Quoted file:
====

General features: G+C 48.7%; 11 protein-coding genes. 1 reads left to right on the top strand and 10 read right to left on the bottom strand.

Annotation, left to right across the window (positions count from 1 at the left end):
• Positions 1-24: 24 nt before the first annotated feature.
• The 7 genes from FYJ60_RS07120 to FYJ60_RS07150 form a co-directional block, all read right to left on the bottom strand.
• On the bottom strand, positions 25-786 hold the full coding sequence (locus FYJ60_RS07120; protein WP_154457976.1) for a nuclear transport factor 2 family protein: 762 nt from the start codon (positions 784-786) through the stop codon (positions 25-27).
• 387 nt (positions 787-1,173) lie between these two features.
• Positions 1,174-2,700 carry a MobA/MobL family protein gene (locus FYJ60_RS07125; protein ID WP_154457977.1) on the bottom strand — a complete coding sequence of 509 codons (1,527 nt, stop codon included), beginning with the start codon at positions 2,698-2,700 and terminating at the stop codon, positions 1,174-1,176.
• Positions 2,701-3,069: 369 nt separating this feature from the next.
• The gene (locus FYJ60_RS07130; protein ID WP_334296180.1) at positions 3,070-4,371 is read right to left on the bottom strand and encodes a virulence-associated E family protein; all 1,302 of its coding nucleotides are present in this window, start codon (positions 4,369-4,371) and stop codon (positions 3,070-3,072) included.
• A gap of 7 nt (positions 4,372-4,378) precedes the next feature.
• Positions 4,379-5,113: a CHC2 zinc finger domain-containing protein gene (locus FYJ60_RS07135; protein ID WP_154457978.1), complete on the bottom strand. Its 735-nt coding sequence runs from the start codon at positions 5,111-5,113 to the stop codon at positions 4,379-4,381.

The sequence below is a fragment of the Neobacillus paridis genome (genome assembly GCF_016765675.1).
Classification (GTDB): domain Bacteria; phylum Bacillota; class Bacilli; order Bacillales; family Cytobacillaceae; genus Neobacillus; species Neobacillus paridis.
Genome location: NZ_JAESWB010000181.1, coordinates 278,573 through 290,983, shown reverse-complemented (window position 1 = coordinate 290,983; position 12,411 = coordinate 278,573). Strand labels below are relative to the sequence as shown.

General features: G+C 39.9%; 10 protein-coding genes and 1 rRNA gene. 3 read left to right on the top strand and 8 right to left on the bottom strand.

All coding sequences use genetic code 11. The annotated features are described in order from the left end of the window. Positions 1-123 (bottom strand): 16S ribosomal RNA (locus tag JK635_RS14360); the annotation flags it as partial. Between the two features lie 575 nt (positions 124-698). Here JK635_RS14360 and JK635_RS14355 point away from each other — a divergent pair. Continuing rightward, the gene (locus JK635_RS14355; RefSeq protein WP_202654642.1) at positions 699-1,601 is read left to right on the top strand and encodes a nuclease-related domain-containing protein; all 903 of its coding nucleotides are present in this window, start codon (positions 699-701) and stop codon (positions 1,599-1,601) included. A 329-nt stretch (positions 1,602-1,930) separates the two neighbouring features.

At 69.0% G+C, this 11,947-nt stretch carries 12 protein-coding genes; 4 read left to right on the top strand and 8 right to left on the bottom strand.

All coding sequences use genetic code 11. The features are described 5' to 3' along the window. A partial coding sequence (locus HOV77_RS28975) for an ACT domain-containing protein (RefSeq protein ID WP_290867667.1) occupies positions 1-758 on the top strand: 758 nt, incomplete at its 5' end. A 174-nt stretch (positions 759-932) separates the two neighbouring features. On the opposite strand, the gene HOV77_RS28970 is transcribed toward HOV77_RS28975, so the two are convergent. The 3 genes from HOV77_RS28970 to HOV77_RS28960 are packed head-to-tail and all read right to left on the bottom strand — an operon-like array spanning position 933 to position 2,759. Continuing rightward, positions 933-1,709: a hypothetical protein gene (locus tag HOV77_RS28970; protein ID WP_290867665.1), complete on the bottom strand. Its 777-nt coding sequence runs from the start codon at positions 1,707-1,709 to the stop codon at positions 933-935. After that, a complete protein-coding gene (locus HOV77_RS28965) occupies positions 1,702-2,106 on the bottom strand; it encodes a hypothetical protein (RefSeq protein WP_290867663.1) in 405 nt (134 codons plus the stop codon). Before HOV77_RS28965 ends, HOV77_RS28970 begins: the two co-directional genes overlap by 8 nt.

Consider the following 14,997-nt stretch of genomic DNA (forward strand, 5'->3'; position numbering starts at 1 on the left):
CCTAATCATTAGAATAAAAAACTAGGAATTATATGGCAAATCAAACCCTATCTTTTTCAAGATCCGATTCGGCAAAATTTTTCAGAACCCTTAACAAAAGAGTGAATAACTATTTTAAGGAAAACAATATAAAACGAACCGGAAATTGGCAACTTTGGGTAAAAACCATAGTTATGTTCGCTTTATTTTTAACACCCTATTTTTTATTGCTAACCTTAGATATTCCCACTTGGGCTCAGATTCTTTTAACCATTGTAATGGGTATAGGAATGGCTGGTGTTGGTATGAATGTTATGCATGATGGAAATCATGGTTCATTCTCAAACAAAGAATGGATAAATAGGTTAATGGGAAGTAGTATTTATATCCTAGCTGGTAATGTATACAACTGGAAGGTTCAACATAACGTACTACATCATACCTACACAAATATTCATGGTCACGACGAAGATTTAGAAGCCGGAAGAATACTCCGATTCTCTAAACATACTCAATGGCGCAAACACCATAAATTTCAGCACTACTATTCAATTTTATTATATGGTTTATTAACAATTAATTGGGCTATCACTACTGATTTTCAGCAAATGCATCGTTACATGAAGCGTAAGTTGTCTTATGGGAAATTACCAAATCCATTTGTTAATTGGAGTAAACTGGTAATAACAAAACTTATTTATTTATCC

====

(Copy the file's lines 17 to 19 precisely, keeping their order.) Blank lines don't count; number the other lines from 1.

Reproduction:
At 69.0% G+C, this 11,947-nt stretch carries 12 protein-coding genes; 4 read left to right on the top strand and 8 right to left on the bottom strand.

All coding sequences use genetic code 11. The features are described 5' to 3' along the window. A partial coding sequence (locus HOV77_RS28975) for an ACT domain-containing protein (RefSeq protein ID WP_290867667.1) occupies positions 1-758 on the top strand: 758 nt, incomplete at its 5' end. A 174-nt stretch (positions 759-932) separates the two neighbouring features. On the opposite strand, the gene HOV77_RS28970 is transcribed toward HOV77_RS28975, so the two are convergent. The 3 genes from HOV77_RS28970 to HOV77_RS28960 are packed head-to-tail and all read right to left on the bottom strand — an operon-like array spanning position 933 to position 2,759. Continuing rightward, positions 933-1,709: a hypothetical protein gene (locus tag HOV77_RS28970; protein ID WP_290867665.1), complete on the bottom strand. Its 777-nt coding sequence runs from the start codon at positions 1,707-1,709 to the stop codon at positions 933-935. After that, a complete protein-coding gene (locus HOV77_RS28965) occupies positions 1,702-2,106 on the bottom strand; it encodes a hypothetical protein (RefSeq protein WP_290867663.1) in 405 nt (134 codons plus the stop codon). Before HOV77_RS28965 ends, HOV77_RS28970 begins: the two co-directional genes overlap by 8 nt.

Consider the following 14,997-nt stretch of genomic DNA (forward strand, 5'->3'; position numbering starts at 1 on the left):